November 20, 2004
When Banner Good Samaritan Medical Center in Phoenix recently created a "prayer wall" in its lobby where anyone could post written prayers, the Rev. Kelli Shepard, director of spiritual care, said they expected the messages to God could stay up three months before coming down to make room for new ones.
"We have found out it is so popular that people write so many prayers," she says, "that we are taking them down every two weeks so we can put up more."
While hospital chaplains, prayer chapels and a constant flow of clergy and lay people are a standard part of the scene of the modern medical center, the extent to which prayer is integrated into medical treatment is in its infancy.
In light of findings from a body of controlled studies suggesting that patients heal and faster when prayed for, Arizona Foundation for Contemporary Theology presented a panel discussion Monday at Banner Good Samaritan on the "Power of Prayer: How Does Prayer Work?"
A United Methodist pastor, a Muslim internal medicine physician, a rabbi serving the elderly, a university educator who is Wiccan and a psychologist addressed the realm of prayer, each speaking from his or her own religious tradition and experiences. Some pointed to a range of studies involving two groups of patients, one the beneficiary of massive prayer, while the other not given such extraordinary supplication.
For example, at the University of Arizona, Dr. Allan Hamilton is using a $1.3 million grant to study Johrei, a practice that began in Japan in which practitioners transmit energy through prayer to a cardiac bypass patient for 27 minutes at a time to heal the spirit and, in turn, the body.
"Prayer is an exercise of the soul," says Dr. Zudhi Jasser, an internist and nuclear cardiologist and a Muslim. He says the human soul needs exercise, and prayer provides it — at least five times a day for the practicing Muslim, whose faith does not require an intermediary to God. Jasser expects it will be a long time before the medical profession formally embraces and makes prayer part of its standard of operation, although it is common for doctors to pray with patients.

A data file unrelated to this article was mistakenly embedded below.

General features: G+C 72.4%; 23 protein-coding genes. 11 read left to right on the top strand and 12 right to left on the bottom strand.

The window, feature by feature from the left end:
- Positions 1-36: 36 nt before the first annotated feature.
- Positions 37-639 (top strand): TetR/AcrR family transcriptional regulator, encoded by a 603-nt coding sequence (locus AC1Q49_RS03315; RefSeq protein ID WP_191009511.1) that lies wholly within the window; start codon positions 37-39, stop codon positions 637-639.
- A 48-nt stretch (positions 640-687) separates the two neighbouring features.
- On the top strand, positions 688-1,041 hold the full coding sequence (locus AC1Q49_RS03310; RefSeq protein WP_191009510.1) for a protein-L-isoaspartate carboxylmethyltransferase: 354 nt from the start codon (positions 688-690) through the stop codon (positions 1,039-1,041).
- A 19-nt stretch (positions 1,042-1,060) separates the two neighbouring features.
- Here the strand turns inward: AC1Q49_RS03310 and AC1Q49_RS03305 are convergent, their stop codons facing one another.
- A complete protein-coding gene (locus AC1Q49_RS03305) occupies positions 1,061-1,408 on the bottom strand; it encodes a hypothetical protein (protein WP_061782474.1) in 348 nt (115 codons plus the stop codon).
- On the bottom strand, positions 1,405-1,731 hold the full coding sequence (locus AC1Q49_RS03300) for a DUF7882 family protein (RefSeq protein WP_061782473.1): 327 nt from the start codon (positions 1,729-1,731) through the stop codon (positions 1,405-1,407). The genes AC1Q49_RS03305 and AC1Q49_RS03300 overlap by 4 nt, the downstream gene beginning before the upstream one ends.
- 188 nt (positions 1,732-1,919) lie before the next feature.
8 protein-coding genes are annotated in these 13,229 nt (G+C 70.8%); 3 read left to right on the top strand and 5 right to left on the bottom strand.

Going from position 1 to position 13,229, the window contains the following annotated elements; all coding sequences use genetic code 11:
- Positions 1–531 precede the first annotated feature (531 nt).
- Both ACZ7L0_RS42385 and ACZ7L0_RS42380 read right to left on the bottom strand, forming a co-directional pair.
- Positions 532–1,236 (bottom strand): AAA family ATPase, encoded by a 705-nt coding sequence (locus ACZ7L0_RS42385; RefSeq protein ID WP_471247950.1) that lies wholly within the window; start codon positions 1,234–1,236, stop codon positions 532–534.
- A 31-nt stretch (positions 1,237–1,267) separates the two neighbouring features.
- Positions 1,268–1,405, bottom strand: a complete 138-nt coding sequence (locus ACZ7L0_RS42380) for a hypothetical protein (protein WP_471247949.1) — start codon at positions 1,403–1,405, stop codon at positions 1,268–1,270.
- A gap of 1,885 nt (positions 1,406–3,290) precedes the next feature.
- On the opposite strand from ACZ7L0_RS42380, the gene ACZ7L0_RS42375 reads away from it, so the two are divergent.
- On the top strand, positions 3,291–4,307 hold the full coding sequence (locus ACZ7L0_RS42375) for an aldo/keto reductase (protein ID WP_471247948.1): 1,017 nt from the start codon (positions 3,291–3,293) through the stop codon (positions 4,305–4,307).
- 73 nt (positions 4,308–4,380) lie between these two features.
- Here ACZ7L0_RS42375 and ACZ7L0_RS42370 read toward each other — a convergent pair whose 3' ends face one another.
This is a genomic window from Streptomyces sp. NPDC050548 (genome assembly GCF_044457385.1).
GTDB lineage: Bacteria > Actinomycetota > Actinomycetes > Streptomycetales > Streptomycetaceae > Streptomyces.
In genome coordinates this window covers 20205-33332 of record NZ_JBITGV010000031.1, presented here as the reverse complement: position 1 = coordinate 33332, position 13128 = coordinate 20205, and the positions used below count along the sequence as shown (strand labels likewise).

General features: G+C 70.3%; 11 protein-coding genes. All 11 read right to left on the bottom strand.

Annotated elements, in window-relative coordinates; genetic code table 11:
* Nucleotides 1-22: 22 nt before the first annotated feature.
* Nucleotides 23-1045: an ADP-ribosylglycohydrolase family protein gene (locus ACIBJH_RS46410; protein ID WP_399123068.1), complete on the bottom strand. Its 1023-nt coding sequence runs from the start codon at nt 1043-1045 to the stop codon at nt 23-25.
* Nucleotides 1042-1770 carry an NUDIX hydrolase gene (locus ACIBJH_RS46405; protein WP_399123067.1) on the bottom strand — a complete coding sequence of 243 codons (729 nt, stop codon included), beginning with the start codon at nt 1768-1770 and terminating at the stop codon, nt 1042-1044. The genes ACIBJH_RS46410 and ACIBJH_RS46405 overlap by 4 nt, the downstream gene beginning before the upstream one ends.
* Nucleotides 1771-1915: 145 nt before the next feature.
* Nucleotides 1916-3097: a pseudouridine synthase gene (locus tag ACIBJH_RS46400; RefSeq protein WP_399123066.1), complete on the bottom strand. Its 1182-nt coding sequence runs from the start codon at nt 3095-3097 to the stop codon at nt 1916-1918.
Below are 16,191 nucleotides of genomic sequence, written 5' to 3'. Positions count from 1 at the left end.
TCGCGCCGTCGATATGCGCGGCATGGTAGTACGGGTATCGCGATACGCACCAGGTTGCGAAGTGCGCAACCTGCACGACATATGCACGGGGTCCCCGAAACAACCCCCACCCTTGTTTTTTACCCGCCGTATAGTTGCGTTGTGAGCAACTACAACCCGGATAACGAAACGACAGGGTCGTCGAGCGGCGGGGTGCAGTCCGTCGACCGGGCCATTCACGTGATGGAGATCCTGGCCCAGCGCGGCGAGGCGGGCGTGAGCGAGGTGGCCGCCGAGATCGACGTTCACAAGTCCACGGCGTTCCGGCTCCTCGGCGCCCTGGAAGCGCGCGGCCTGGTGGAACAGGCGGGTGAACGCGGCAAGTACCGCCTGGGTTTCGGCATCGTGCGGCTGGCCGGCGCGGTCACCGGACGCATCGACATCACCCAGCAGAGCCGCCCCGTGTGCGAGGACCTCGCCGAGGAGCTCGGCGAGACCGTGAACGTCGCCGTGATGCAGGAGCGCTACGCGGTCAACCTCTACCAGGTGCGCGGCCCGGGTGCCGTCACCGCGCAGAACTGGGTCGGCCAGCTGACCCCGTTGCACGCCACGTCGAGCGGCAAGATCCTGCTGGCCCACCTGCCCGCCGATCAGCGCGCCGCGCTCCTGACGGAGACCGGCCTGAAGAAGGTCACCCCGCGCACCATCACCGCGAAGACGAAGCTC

Yet doctors and nurses remain ambivalent about prayer as part of procedures, partly because of the diversity of faith traditions they and their patients may represent, said the Rev. Larry Gerber, pastor of the Sun Lakes United Methodist Church. The key, he said, is to "not put any one religion in front of the other" in such settings. "Make it as open and ecumenical as possible."
When he shows up in a patient’s room with medical staff present, Gerber will ask if he can have a moment of prayer with the patient. The staff will usually say yes, and they will begin to leave. Gerber says, "Don’t leave unless you don’t really want to be part of the prayer." Gerber quickly seeks to know what faiths may be represented in the room and may offer, as a result, a non-Christian prayer.
"It is not to belittle Christianity but to enfold everybody," he says. "More and more nurses and doctors do say, ‘Thank you for allowing us to be here and to be lifted up.’ "
But Rabbi Martin Scharf, chaplain of the Kivel Campus of Care in Phoenix, says he hasn’t seen much willingness among doctors to make room for prayer as part of treatment. While serving a Jewish temple in Amarillo, Texas, Scharf was the clergymen assigned to a physician and a group of medical school students for small-group meetings focusing on a holistic approach to patient treatment.